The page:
The age at which babies cut their first tooth very much depends on the age at which their parents did. But what genes — or general genome-wide differences, for that matter — mediate variations in this trait? Demetris Pillas and his colleagues set out to address this question, and others, by searching for genetic markers that affect primary-tooth development during infancy (D. Pillas et al. PLoS Genet. 6, e1000856; 2010).

The authors investigated records from two groups of subjects: one consisting of more than 4,500 individuals from northern Finland born in the mid-1960s, and the other made up of more than 1,500 individuals living in Britain and born in the early 1990s. They then performed genome-wide association studies on DNA extracted from blood samples taken from these individuals, looking for the genetic markers called single nucleotide polymorphisms (SNPs) that affect normal tooth development.

SNPs in five genomic regions (loci) stood out as showing a strong association not just with a delay in the time of first-tooth eruption but also with fewer teeth at the age of one year. SNPs within another five loci also seemed to associate with these traits, albeit to a lesser extent. The SNPs in the five top-ranked loci are within or near genes that have been implicated in growth and organ development, if not directly in tooth development, suggesting that tooth development is not an isolated event but is related to other developmental processes.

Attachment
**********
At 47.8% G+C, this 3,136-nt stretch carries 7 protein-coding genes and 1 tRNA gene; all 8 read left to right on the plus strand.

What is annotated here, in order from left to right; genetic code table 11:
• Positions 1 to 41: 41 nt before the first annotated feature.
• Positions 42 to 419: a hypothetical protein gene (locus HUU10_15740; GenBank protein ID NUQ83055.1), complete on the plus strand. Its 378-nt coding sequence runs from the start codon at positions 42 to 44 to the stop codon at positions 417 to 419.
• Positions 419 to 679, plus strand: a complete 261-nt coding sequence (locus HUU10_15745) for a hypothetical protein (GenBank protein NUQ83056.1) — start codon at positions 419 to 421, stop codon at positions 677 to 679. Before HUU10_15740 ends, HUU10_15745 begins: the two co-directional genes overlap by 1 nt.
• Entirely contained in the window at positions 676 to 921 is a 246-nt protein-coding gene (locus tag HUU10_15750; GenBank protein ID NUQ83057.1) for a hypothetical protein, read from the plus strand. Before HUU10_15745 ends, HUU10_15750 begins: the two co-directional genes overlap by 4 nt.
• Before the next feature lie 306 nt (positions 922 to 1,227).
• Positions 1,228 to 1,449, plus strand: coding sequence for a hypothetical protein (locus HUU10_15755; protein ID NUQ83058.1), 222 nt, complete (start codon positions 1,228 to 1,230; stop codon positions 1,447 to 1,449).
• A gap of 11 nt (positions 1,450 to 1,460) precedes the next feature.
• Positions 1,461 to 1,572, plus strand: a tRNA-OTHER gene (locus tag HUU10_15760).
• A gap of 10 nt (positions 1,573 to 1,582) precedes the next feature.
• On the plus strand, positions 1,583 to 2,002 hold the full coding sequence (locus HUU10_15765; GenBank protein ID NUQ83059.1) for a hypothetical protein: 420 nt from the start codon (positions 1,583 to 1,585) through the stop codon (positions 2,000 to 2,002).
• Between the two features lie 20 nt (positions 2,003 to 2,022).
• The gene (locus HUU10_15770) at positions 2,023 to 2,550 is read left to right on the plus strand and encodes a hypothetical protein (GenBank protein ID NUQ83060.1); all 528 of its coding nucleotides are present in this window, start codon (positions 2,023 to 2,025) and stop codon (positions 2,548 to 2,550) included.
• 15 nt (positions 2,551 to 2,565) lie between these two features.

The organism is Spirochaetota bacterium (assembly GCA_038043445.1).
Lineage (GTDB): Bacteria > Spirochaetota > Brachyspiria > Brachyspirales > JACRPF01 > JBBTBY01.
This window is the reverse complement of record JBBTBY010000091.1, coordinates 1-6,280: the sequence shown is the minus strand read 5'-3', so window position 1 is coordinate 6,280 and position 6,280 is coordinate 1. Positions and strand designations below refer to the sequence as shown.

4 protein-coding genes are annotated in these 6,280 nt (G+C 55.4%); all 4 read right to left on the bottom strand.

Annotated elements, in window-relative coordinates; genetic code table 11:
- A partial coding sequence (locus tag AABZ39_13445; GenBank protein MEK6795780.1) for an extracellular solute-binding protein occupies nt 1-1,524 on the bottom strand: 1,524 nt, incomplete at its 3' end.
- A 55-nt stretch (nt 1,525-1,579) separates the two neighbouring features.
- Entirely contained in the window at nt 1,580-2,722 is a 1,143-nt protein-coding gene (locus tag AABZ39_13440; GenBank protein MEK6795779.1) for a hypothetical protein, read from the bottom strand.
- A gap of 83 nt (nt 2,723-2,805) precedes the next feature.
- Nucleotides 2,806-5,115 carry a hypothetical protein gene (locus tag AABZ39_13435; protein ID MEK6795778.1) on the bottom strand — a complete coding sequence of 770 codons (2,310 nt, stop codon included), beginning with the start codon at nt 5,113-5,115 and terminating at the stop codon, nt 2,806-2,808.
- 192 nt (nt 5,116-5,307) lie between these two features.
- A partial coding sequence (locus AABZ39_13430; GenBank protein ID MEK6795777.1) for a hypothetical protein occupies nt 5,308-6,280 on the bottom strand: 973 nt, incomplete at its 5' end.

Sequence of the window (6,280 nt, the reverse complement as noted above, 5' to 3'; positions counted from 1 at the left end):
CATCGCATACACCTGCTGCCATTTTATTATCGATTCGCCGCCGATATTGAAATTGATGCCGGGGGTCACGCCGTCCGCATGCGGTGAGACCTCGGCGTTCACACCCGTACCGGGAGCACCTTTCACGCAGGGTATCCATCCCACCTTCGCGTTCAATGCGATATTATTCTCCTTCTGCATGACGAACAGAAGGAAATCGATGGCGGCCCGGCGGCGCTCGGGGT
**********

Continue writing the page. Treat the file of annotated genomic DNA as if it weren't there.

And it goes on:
The extra benefit offered by Pillas and colleagues' subject groups was that, as well as providing records of infancy, the individuals were followed into adulthood. Taking advantage of this resource, the authors investigated how their top ten SNPs correlated with dental complications later in life. One SNP, rs6504340, which is located in the HOXB cluster of development-regulating genes, showed a strong association with a requirement for orthodontic treatment by the age of 30.

The authors point out the need for similar studies in other population groups to further establish the associations of these SNPs with tooth development. Given the link with other developmental processes, such studies might unveil connections with certain diseases in later life.